'The Plan' and Expressionism

by Eric Swain

26 February 2013

You are a fly sitting on a moss covered rock, and six minutes later, you won't be.

You are a fly sitting on a moss covered rock. You are a detailed fly and are granted a far closer look of yourself than you probably ever have had before. Then you begin the game and take to the air. You travel upwards traversing between branches, avoiding falling leaves, and escaping the sticky threads of a spider web. Once, twice, and with a final effort, you break free, You continue to fly up and up. A gust of wind occasionally tries to push you this way or that. It hits you head on, and you weather it before continuing on. The sounds of nature are your soundtrack. The chirping and calls of birds, the buzzing of your wings, and, yes, the occasional gust of wind.  The camera pulls further back the higher you fly. You pass the treetops and out into the open sky.

The Death of Ase by Edvard Grieg has started playing. Soft yellow rays of light stream down from above. Soon the blue skies fade into darkness and the stars come out. The music swells at this point, something classical and perspective expanding. Soon the fly is only a few pixels large. The stream of air that it leave in its wake is more easily discernible against the backdrop. The concerto continues on. The strings playing a backdrop to the heavens. The fly passes nebulae: the pillars of creation, the horse head. The stars fall below the screen. The gasses of the nebula part for your fly. The yellow light has changed to a strong golden hue and now into the pure white of heaven. The fly leaves behind a contrail now turning shadowy, accepting the light head on. Suddenly a bright sphere appears from above. You look on, still pushing up, as the music heads into its final few notes. You cannot turn away and fly up to the sphere. A filament appears, its buzzing still audible behind the music. Then with a muted ch-chink of glass breaking followed by a sizzling sound, the screen fades to black.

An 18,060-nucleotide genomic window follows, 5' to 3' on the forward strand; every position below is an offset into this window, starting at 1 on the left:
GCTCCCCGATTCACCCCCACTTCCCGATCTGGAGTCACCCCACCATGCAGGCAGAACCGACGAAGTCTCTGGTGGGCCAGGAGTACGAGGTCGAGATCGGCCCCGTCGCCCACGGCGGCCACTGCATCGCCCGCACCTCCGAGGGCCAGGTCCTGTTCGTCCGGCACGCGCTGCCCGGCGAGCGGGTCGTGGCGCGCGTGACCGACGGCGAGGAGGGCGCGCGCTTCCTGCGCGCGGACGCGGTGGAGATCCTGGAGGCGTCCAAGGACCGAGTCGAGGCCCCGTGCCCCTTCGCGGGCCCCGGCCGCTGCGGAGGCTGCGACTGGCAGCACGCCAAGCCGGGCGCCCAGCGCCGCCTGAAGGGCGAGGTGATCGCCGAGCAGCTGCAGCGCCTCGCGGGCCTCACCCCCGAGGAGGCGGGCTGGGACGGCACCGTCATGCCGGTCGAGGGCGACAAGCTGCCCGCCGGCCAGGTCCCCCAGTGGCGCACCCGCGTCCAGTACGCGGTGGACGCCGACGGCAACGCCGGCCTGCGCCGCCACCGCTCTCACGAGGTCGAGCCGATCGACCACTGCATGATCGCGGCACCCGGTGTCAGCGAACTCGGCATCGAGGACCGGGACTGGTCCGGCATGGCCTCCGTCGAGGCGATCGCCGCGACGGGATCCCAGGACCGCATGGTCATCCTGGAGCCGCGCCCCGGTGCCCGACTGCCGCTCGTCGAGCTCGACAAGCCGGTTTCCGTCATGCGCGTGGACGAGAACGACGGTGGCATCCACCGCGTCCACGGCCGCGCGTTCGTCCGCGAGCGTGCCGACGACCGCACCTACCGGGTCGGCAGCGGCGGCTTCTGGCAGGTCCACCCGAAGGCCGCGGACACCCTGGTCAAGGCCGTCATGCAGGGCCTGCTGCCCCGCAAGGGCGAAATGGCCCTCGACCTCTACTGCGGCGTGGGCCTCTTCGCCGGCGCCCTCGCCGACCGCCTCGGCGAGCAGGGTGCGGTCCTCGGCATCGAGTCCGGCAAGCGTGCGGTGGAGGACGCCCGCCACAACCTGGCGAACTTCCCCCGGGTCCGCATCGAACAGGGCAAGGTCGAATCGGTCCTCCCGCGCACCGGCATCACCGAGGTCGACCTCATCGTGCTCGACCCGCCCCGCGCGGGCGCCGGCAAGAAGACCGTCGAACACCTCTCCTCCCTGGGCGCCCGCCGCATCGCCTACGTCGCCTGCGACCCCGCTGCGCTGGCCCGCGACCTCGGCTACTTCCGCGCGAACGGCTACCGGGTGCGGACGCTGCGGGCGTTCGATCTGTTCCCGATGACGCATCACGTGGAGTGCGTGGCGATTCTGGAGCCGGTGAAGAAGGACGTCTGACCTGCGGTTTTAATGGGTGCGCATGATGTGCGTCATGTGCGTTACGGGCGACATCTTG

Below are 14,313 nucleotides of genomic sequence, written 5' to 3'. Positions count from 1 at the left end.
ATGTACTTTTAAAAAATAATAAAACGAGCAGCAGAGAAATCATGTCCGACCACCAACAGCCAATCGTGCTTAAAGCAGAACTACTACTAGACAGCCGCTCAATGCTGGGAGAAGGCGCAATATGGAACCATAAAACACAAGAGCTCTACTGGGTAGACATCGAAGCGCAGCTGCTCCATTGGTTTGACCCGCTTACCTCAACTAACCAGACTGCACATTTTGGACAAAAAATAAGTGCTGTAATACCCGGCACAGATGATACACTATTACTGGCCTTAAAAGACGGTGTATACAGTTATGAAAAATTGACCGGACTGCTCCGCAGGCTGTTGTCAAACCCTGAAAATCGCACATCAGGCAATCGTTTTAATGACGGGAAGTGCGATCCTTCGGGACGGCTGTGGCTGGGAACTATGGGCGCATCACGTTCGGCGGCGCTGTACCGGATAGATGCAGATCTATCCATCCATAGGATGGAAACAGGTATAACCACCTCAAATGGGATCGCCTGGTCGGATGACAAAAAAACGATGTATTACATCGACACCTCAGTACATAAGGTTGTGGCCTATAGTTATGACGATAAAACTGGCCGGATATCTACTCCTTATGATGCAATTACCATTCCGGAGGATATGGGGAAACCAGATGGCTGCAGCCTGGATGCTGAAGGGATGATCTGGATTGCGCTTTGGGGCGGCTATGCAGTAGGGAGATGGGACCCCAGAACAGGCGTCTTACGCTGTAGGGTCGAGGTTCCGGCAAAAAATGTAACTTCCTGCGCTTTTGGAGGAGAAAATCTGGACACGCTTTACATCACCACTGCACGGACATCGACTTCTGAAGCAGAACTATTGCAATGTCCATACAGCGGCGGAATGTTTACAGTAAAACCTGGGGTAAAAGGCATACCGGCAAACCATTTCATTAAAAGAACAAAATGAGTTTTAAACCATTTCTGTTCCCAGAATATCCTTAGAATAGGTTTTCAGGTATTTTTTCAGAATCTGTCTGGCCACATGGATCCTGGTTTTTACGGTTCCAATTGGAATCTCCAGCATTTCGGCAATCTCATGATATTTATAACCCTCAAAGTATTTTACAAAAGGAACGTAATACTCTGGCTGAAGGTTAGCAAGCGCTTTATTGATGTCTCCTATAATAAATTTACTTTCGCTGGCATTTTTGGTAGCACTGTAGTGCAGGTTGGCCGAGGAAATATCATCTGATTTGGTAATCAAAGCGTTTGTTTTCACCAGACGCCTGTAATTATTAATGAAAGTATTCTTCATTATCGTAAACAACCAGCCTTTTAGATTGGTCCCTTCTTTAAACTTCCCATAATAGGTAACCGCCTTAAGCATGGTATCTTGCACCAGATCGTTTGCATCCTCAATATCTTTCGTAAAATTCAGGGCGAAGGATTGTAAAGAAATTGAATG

That’s it. That’s the entire game.

I honestly didn’t know what to expect going in. I heard nothing about it and knew nothing about it. At first, I thought maybe The Plan was an obstacle course style game, in which you would navigate the fly through areas, dodging obstacles, like the falling leaves. I saw the spider web as a tutorial device to show the type of dangers ahead and how to escape them. But as I continued, the only path available was up. Once I passed the treetops, the obstacle course idea left my mind. At this point, the music had kicked in full force, and I was just taking it all in. The music, the images, the light coalescing into an experience of wonder and awe inspiring perspective. And a minute and half later it was done. The Plan is about six minutes long in total.